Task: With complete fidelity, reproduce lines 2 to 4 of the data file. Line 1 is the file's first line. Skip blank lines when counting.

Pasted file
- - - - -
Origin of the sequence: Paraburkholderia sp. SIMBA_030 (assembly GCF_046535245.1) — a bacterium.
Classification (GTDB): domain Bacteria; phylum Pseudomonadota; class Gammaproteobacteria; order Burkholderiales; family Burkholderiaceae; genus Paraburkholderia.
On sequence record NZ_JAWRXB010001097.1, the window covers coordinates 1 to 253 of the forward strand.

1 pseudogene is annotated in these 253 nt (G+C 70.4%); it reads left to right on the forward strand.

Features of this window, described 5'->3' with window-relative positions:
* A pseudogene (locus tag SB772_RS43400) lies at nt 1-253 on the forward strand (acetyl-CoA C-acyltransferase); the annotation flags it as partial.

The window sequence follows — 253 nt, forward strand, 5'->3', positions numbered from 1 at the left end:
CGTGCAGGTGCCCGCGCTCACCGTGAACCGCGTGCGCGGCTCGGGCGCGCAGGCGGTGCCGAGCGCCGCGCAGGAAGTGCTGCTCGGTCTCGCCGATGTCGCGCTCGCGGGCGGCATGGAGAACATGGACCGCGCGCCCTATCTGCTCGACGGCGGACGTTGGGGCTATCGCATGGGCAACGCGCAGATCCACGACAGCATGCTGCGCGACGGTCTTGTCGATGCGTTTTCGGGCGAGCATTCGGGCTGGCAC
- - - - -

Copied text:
Classification (GTDB): domain Bacteria; phylum Pseudomonadota; class Gammaproteobacteria; order Burkholderiales; family Burkholderiaceae; genus Paraburkholderia.
On sequence record NZ_JAWRXB010001097.1, the window covers coordinates 1 to 253 of the forward strand.

1 pseudogene is annotated in these 253 nt (G+C 70.4%); it reads left to right on the forward strand.